'Taking oxygen intermittently does not help COVID patients': Experts on COVID treatment

AIIMS Director Dr Randeep Guleria said more than 85 per cent of the COVID patients will recover without any specific treatment in the form of Remdesivir etc.

Published: 22nd April 2021 09:14 AM  |   Last Updated: 22nd April 2021 09:14 AM   |  A+A-

People carry empty 0xygen cylinders for free refilling provided by Residence Welfare Association (RWA) of Turkman Gate, as COVID-19 case spike in New Delhi. (Photo | PTI)


NEW DELHI: Stating that "oxygen is like a drug" and taking it intermittently does not help, top doctors in the country highlighted on Wednesday that there is no data that shows that this will be of any assistance to COVID-19 patients and is, therefore, ill-advised.

AIIMS Director Dr Randeep Guleria said more than 85 per cent of the COVID patients will recover without any specific treatment in the form of Remdesivir etc.

"Most will have symptoms like common cold, sore throat etc. and over five to seven days, will recover with symptomatic treatment. Only 15 per cent may go to the moderate phase of the disease," he said.

Guleria said healthy individuals with oxygen saturation in the range of 93-94 per cent do not need to take high-flow oxygen just to maintain their saturation at 98-99 per cent, according to a statement issued by the health ministry.

Even those with a less than 94 per cent oxygen saturation need close monitoring.

"Oxygen is a treatment, it is like a drug," Guleria said to drive home the point that taking it intermittently is an absolute waste of oxygen.

"There is no data that shows that this will be of any help to the patients and is, therefore, ill-advised," he added.

Dr Naresh Trehan, chairman, Medanta Hospital, said the country has enough oxygen "if we try to use it judiciously".

He requested people not to use oxygen as a "security blanket".

Waste of oxygen will only lead to depriving someone who needs it, Trehan said, according to the statement.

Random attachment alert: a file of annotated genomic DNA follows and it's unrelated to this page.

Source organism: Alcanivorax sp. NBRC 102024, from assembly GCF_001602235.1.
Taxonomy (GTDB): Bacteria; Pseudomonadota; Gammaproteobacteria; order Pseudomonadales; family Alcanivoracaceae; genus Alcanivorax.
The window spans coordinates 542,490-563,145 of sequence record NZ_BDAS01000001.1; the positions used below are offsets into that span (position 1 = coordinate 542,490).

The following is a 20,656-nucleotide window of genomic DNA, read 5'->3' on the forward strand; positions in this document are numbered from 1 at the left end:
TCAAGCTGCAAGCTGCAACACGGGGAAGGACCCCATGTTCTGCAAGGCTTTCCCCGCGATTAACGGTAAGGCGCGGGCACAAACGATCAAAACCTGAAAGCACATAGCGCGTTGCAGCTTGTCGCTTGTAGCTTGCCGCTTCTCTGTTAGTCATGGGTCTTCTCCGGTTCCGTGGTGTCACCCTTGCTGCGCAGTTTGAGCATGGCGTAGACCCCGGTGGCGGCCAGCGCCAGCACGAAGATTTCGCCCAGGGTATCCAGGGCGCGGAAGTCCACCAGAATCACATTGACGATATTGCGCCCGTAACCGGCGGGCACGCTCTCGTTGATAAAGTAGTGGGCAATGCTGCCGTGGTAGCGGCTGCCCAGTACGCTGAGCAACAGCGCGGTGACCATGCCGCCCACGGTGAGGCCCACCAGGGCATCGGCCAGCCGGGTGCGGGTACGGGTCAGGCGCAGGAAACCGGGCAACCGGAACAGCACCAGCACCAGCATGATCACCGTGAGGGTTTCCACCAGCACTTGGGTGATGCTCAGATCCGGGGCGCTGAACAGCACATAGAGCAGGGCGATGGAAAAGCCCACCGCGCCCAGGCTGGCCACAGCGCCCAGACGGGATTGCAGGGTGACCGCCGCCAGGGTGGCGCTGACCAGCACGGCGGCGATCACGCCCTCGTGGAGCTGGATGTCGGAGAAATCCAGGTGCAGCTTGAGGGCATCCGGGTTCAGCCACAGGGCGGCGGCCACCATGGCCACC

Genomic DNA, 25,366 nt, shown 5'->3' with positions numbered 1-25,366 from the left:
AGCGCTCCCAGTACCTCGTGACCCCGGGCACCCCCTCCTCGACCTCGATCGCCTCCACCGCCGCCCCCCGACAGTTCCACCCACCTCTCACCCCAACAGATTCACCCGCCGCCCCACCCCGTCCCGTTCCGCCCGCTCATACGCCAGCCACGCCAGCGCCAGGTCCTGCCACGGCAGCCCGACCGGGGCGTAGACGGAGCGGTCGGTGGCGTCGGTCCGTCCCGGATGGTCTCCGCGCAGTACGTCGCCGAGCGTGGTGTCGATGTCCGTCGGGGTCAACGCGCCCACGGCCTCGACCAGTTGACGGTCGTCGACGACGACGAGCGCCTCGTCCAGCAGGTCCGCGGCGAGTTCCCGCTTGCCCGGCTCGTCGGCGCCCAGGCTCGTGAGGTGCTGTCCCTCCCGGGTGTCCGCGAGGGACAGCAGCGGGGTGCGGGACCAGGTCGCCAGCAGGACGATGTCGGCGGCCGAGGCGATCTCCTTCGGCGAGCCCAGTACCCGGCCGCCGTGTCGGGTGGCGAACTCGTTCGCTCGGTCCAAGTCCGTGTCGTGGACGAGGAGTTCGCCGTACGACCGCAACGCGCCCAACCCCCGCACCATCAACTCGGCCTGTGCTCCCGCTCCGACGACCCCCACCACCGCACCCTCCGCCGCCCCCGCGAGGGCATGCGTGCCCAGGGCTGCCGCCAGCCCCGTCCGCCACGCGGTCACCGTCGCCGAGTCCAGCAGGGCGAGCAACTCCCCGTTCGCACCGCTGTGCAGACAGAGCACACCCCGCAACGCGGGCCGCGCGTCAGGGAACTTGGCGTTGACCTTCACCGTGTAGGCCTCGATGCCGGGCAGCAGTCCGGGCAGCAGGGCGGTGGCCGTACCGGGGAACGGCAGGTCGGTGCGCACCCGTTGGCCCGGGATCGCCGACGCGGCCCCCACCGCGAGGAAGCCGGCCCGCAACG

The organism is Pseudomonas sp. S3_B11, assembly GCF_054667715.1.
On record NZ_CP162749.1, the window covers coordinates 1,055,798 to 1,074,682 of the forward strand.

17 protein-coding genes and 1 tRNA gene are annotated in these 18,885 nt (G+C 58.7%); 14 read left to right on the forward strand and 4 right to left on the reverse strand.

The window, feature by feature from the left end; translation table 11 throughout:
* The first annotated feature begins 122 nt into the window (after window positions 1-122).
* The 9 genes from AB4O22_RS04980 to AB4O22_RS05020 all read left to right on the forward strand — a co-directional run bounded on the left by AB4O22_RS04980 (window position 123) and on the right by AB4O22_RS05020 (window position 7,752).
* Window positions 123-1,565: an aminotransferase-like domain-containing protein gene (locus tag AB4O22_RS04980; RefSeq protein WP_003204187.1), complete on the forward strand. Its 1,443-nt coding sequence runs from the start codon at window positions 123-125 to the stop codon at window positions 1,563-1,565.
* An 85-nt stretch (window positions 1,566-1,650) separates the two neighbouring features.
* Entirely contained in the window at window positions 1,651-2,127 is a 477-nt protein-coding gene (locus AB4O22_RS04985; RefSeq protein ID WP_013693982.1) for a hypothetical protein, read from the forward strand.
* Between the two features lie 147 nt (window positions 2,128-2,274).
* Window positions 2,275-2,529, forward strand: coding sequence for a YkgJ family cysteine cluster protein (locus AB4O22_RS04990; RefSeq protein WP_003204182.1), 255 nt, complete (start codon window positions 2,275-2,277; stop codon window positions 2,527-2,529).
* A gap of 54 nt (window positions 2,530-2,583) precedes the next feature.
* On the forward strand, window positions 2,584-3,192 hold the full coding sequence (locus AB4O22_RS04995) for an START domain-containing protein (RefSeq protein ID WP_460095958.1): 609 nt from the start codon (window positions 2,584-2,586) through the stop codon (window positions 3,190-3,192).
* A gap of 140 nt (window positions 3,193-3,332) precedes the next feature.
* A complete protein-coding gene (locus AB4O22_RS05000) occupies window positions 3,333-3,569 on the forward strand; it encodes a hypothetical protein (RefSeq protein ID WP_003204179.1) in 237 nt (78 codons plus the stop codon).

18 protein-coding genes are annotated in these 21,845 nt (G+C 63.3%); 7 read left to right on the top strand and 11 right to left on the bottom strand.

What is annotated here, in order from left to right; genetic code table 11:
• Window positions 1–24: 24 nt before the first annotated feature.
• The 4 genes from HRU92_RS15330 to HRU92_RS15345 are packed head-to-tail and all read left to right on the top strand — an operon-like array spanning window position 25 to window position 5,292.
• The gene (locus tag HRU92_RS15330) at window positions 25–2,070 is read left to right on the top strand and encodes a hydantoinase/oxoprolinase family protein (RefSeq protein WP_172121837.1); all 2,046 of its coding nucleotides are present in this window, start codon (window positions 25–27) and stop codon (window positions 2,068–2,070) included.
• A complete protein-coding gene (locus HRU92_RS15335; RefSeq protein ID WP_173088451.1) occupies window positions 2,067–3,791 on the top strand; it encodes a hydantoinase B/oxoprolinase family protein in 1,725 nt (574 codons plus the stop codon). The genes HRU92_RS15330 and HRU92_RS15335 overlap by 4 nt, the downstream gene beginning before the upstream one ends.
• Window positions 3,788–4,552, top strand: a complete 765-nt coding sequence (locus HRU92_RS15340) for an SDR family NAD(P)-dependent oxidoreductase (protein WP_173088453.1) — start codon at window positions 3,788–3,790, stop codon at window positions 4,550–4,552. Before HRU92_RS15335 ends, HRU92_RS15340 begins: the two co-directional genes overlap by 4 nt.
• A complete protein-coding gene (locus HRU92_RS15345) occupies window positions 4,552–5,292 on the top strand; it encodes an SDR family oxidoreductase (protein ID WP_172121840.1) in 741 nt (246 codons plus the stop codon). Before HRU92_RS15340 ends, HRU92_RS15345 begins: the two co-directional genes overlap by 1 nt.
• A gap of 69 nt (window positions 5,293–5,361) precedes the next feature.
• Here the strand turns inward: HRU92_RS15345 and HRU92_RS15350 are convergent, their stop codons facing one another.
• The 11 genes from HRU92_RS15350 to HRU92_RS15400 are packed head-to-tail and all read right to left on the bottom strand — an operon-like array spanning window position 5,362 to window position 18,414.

Dr Devi Shetty, chairman, Narayana Health, noted that a saturation of above 94 per cent is not a problem and a doctor may be consulted if it dips after exercise or effortful work.

The three eminent doctors of the country addressed various issues related to a rational utilisation of Remdesivir, included in the category of investigational therapy under the health ministry's National Treatment Protocol, and use of oxygen for the treatment of COVID patients in hospitals.

They requested people to desist from seeing Remdesivir as a wonder drug.

Most of the COVID-positive patients in home isolation or hospitals do not need any specific treatment and only a small percentage would require Remdesivir, they said.

They said if oxygen and Remdesivir are used judiciously, there will be no shortage anywhere in the country.

In terms of the number of people who need oxygen and oxygen supply, "we are well balanced", they noted.

Trehan said his hospital has now made a protocol that Remdesivir is not to be given to everyone who tests positive for COVID-19.

It is to be given only after doctors look at the test results, symptoms and comorbidities of a patient.

Guleria said the vaccine is the key to beat the gloom that is usually associated with COVID.

"Although it may not prevent us from getting the infection, the vaccine prevents us from getting the disease in the form of severe illness," the statement quoted him as saying.

He advised against being in groups irrespective of somebody being infected and observed that cross-ventilation reduces the risk of infection in closed places.

Trehan said since a small percentage of COVID patients require hospitalisation, the hospital beds should be utilised judiciously and with responsibility.

Shetty advised to see a doctor if one tests positive for the disease.

He further advised not to panic if the report is positive as the problem can be solved provided one gets medical help at an early stage and follow doctors' instructions.


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